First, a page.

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By your own mouth you've said you'd rather have everything conveyed through visual/audio feedback; yet literally none exists for spring jumping and about a hundred other mechanics in a dozen games off the top of my head.  Can you think of a better way to convey timing for actions like this? Because you'd be hard pressed to find something more subtle / less intrusive than a controller rumble.  Especially considering...you know....you can disable it.

Having this feedback rumble exclusive is only part of the issue. I absolutely think that would be problematic. Not only do I never play with rumble on, I generally have no interest in playing FPS games with a controller. But that's not really the issue I'm addressing here. I'm addressing the erroneous claim that giving the player more explicit, specific feedback doesn't make things easier and the accompanying assumption that achieving consistency with less information doesn't require more SKILL. And further, I would suggest that ambiguity can be a good thing. Not all aspects of a game need to be explained in exhaustive detail, as was less common before modern AAA had current cookie cutter game design best practices and overbearing UX that basically assume their player base has a double digit IQ and the attention span of a walnut. That is particularly true of niche, emergent mechanics like spring jump. Maybe some things are best left to be discovered by the players. Players who care will figure it out. The players who don't (the majority of the population) will not notice or care about niche rumble feedback, just as I'm sure most controller players in Apex aren't terribly concerned about optimal slide velocity or the rumble that indicates that.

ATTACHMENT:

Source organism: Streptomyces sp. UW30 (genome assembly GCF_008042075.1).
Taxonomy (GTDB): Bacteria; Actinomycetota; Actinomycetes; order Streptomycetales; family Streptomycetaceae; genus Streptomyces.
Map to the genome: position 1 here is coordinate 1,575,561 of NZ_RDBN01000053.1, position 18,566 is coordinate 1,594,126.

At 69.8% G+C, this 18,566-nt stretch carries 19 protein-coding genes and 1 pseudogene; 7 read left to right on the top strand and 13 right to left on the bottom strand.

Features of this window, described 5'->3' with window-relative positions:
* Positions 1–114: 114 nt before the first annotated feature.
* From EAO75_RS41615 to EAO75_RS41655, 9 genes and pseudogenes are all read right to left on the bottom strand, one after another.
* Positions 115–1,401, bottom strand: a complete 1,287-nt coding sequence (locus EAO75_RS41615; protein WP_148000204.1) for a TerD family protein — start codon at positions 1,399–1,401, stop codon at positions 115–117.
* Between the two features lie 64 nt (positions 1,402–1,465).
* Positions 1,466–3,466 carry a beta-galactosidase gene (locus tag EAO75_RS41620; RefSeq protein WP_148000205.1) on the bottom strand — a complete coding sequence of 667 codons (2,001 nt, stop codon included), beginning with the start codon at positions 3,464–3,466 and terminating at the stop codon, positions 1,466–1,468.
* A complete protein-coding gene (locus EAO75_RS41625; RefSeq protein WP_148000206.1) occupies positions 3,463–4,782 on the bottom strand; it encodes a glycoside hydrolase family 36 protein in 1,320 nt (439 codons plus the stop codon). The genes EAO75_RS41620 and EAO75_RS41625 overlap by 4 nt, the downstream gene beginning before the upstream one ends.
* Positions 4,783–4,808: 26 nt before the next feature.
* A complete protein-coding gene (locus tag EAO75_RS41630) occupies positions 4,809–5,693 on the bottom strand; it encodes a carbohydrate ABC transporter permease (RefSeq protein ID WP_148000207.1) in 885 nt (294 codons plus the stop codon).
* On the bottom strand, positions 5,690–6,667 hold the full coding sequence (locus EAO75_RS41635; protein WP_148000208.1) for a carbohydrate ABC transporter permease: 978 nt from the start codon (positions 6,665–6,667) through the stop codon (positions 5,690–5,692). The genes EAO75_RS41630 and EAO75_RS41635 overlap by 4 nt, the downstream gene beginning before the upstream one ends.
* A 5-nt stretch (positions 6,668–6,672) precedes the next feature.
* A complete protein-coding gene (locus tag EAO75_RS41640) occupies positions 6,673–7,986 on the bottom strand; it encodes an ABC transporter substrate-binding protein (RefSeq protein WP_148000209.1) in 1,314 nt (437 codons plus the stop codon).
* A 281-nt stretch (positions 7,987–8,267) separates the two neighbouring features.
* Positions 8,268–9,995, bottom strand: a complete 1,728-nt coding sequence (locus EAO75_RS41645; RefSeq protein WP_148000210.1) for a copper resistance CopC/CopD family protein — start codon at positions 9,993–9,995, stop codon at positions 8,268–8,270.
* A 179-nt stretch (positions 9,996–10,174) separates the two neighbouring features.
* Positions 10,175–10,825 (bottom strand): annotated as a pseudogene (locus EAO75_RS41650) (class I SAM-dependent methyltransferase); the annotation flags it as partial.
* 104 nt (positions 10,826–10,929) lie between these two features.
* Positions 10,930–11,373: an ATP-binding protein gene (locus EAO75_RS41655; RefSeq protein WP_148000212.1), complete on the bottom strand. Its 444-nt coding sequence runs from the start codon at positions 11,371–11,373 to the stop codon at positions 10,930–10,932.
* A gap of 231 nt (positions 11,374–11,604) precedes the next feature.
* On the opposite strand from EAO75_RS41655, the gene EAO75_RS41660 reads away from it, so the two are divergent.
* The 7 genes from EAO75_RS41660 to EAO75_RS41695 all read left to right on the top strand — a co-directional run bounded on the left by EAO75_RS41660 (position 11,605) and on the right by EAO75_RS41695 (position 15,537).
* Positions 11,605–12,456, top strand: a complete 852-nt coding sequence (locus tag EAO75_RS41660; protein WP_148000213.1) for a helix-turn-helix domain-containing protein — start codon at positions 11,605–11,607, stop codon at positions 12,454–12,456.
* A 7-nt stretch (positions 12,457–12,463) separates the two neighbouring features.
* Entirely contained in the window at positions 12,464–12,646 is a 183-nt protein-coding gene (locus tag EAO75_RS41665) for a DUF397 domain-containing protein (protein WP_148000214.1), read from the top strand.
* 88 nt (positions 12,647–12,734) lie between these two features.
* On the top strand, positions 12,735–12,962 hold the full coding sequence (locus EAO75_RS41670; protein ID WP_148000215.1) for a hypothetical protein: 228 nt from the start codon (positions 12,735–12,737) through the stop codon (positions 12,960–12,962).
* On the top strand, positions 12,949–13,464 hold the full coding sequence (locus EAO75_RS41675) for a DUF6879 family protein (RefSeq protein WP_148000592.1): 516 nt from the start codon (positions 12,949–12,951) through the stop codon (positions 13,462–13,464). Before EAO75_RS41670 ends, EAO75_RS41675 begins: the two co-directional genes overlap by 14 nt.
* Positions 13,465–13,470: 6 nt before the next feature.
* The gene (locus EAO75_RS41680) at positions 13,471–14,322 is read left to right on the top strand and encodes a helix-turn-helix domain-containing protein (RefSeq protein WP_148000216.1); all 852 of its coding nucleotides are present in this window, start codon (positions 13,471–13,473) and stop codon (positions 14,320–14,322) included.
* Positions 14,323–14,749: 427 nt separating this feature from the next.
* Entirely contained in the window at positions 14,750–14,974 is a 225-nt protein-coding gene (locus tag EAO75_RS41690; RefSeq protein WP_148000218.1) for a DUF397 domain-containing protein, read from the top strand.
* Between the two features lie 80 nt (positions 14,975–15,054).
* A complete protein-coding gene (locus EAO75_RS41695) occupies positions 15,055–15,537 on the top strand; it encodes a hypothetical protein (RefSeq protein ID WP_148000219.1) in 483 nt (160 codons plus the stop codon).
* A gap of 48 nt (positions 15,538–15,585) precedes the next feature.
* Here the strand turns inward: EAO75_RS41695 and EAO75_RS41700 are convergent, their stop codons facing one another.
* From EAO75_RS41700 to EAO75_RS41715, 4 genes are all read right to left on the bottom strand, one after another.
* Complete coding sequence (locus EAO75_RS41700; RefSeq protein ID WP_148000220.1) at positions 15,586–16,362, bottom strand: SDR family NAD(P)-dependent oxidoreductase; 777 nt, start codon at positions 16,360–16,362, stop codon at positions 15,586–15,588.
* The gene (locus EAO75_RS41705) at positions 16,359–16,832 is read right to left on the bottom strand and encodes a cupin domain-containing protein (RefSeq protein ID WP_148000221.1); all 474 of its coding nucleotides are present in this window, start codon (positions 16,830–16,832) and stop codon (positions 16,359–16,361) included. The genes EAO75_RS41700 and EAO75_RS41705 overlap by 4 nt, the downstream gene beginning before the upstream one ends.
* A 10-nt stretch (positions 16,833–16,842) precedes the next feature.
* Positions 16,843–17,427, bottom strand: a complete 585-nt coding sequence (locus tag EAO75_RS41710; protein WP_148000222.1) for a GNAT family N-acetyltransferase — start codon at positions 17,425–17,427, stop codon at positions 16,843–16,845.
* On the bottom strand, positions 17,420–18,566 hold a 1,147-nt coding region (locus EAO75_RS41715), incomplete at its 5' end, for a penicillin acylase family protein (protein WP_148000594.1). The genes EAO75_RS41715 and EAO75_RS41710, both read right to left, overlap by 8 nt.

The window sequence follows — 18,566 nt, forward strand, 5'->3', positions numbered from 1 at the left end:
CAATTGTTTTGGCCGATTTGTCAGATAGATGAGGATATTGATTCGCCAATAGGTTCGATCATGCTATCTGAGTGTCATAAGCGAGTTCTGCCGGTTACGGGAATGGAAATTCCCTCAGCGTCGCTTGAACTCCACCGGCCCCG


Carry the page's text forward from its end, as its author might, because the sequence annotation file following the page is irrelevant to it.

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I'll level with you and say that I suppose I could consider the ambiguity in feeling out the releasing timing and replicating it as a skill, but it pretty obviously plays second fiddle to the actual mechanical skill of the execution.  And perhaps an even greater challenge would be conveying these mechanics properly to the player base at wide and now playing against people who are now knowledgeable enough to utilize them with / against you. Whatever 'skill' is lost by conveying the timing to execute an action will easily by made up by now having to perform against players utilizing it on a global scale.

I don't think that's obvious at all. If the game gave you a clear, specific indicator of when to do it, it would be vastly easier to learn and to execute consistently. Execution is not just about reflexes. Whether that difference in difficulty is actually desirable is the point of contention. The same question  for explaining every emergent mechanic in the game to the player-base.